8. Thanks Julia. And sorry if I was little harsh myself. I'm not necessarily looking for the perfect solution to dilution. When you play with both the Dunwich board and the Innsmouth board, Miskatonic doesn't totally fix things, but it's really close, and it's good enough for me. Basically, there are three "builds" of mythos decks, depending on whether the Dunwich board and/or the Innsmouth board is in play. If both boards are in play, then you can use all the mythos cards. MH will take care of dilution. Otherwise, you can use the builds that I posted earlier. If you're playing with the Dunwich board, but not the Innsmouth board, use this build: The Story Continues Old Debts Come Due 24 randomly selected Dunwich location cards 72 randomly selected Arkham location cards 5 randomly selected other cards (cards that don't have gates on them) The deck works because it preserves the balance between Dunwich gates and Arkham gates, but it also includes other types of mythos cards (which were missing from the DH expansion). The deck is the same size that you'd get if you played with Dunwich (103 cards), which means that Old Debts Come Due and The Story Continues show up as often as they were intended to. The trick is preserving the balance between Dunwich gates and Arkham gates. Dunwich was designed so that 24.51%* of the cards are Dunwich gates, 75.49% are Arkham gates, and 0% are other cards. I'd like to have some "other" Mythos cards in the deck, so I figured it would be good to have 4.83% of the deck be "other" cards, since that's the percent that you get when using the DH and MH expansions together. The trouble is, 24.51% plus 75.49% plus 4.83% is more than 100%. However, if you shrink each of those values to 95% of what they used to be, then the numbers add up to 100. The cards above are the closest approximation to those "shrunk" numbers. So, the balance between Dunwich and Arkham is maintained and you get to play with other mythos cards. *earlier I said 25.51%. That was a typo. If you're playing with the Innsmouth board, but not the Dunwich board, use these cards: The Story Continues 32 randomly selected Innsmouth cards (potentially including Plans in Motion) 64 randomly selected Arkham cards 6 randomly selected other cards This deck works in basically the same way as the Dunwich deck. It doesn't matter if Old Debts Come Due is in the deck, since you won't meet the Dark Man of Wizard's Hill. I'm counting Plans in Motion as an "Innsmouth" card even though it doesn't have a gate on it, since it advances the DOR track. There's an extra "other" card in this deck because (unlike Dunwich) Innsmouth has a couple "other" cards (a Strange Sightings card and The Innsmouth Plague). In case it isn't clear, you can add as many expansions as you want and it won't affect either of these builds. The only thing that matters is whether you're using the Dunwich board, the Innsmouth board, or both. (Or neither board, I guess, in which case there's nothing that could get diluted). Hopefully that clarifies what I mean by "solving the dilution problem." If you build the Mythos deck before the game starts, then the balance between the main board, the expansion board, and "other" cards is preserved. It doesn't matter how many small box expansions you have in play, and you don't need to go back and forth between multiple mythos decks during the game. There's some extra shuffling during setup, but once the game starts there's nothing that you need to keep track of. If anyone wants all the probabilities that I used at each point in the process, let me know and I'll post them.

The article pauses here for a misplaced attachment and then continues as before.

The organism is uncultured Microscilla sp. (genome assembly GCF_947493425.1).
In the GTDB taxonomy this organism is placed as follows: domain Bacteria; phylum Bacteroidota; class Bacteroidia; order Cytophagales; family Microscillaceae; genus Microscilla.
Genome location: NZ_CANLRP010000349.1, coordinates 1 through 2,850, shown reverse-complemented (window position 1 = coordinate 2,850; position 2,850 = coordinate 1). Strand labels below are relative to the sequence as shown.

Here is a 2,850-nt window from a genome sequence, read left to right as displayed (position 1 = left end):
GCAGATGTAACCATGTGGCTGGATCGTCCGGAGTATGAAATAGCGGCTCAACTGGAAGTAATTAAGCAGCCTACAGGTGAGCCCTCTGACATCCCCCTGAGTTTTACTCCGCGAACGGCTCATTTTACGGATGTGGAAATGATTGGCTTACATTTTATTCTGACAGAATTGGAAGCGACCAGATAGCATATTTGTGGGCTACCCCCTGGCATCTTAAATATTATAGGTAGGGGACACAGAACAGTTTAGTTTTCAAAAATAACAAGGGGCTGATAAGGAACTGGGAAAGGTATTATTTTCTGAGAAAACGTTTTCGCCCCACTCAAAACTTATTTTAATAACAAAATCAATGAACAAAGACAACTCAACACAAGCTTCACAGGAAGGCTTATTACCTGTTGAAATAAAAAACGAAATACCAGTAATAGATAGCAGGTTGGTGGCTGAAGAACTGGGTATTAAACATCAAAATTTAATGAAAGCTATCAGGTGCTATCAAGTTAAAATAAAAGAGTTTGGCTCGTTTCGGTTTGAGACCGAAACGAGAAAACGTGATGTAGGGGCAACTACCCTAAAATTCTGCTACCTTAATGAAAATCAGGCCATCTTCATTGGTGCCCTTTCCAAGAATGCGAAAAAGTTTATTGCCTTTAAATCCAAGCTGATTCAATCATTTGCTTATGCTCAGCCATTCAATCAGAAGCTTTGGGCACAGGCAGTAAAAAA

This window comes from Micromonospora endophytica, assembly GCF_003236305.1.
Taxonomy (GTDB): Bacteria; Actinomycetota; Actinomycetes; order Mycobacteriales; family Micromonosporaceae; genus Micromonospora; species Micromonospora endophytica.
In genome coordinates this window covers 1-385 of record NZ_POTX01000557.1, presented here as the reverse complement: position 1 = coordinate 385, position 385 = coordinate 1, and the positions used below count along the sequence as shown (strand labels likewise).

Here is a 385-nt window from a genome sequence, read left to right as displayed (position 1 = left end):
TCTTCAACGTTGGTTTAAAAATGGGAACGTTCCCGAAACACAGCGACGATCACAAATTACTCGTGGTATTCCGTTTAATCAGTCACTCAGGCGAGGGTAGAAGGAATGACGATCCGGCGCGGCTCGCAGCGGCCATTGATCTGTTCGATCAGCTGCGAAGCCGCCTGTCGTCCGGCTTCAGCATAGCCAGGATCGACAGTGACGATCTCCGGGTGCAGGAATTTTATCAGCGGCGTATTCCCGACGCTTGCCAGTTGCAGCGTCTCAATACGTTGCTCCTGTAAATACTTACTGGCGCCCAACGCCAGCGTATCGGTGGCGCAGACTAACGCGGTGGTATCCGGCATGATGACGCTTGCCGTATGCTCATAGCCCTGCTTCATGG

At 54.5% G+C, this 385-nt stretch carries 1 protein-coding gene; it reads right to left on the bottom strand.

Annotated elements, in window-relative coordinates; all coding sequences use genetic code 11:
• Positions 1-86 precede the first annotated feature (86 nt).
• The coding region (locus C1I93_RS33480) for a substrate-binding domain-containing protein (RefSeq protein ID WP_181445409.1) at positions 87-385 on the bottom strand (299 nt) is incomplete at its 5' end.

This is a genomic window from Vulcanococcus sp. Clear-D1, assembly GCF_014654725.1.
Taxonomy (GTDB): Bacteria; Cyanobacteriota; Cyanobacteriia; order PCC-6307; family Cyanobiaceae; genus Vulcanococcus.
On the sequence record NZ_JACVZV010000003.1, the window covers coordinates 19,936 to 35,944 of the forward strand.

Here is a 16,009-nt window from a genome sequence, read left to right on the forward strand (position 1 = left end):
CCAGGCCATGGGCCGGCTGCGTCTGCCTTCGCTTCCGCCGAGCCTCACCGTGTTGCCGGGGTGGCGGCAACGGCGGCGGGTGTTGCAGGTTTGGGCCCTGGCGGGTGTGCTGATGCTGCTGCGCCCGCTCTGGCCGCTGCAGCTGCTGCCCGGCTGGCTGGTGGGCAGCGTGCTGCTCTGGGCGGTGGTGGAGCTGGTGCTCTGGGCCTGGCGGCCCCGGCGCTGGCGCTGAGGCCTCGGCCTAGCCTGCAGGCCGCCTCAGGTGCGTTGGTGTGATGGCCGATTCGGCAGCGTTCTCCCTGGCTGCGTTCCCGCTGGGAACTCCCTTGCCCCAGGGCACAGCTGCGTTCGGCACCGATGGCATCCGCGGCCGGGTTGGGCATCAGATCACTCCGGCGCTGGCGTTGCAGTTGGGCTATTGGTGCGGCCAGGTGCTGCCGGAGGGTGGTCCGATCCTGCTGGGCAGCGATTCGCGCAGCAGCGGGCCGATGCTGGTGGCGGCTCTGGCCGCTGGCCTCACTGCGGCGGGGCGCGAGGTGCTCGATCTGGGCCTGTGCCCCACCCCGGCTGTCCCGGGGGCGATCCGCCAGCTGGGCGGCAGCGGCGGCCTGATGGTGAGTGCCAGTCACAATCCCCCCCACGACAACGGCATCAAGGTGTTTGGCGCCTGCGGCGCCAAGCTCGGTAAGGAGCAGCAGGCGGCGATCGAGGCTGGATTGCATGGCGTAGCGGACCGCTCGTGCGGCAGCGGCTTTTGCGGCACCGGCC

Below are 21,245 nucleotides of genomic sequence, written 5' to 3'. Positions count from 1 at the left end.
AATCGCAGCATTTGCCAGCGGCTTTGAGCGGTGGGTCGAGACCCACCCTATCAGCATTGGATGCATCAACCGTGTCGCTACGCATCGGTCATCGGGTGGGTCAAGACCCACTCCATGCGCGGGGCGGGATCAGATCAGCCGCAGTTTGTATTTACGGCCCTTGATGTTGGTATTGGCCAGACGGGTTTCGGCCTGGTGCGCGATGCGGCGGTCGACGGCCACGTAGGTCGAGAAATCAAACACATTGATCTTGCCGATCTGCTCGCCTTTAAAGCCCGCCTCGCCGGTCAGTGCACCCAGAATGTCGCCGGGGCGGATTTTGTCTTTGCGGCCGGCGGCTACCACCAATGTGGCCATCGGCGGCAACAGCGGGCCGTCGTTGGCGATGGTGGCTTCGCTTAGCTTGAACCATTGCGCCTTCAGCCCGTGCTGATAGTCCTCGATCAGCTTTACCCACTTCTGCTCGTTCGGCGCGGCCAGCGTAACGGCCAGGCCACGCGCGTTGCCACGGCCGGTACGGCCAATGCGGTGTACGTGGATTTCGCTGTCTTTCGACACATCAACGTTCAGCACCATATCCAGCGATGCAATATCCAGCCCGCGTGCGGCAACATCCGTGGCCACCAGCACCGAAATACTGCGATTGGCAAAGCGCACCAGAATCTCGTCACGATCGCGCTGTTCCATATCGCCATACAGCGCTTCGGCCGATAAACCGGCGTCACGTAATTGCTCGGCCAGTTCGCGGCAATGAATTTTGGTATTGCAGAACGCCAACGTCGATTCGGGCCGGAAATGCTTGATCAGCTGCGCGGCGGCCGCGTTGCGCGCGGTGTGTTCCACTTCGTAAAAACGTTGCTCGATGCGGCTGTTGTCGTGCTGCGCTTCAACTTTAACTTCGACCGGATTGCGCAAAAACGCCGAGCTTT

9. Julia said: Avec, I'm not sure I get your tone. Deep breath? Count to ten? C'me on, I don't think I've insulted you! :.laughter:: First of all, I'm not saying counting the odds isn't math. I'm saying this: "when I say it solves the problem of dilution I'm not referring to the math, I'm referring to the fact that: a) before Miskatonic, it was unlikely to have a real activity on all expansion boards. Because of the way Mythos deck were constructed, and no interaction between the boards were considered, and tons of other good reasons b) after Miskatonic, this is not so unlikely" Hence, please, don't do some number lawiery saying "hey, there is a 0.3% difference between before and after", since this is not was I was talking about. Or better: feel free to do all the math you want, and post it. Just don't say "you can't say this" when this is not what I'm saying / interested in saying. As I've said, for me MH solves the dilution problem. Is it perfect? Nope. Is it better? Yes. The general experience improves? Yep. Expansion boards are more threatening? Yep. For me, that's "solving". Okay, I owe you an apology. If you feel that MH solves the dilution problem, then you have just as much right to post your opinion as I do. But hopefully you can understand my frustration. On the one hand, you're saying that your aren't referring to math. But then you go on to say that gate activity become less unlikely than it was before. Likelihood is math. You can't talk about likelihood without talking about math. Based on your comments, I'm not sure you understand that. From my perspective, hearing the opinions that you just posted is like hearing someone say that seatbelts don't make people any safer, because they knew someone who got hurt in an accident once even though they were wearing a seatbelt. That is, blanket conclusions are being made on the basis of heresay and a very limited set of experiences. If you want to say that MH solves the dilution problem for you, then no one can tell you you're wrong. But if you tell other people that MH solves the dilution problem, and you state it as if it's a fact (and your opinion carries a lot of weight around here), then people like me might post a rebuttal. @ 00000100: Thanks! I'll post it when I get a chance, probably tomorrow.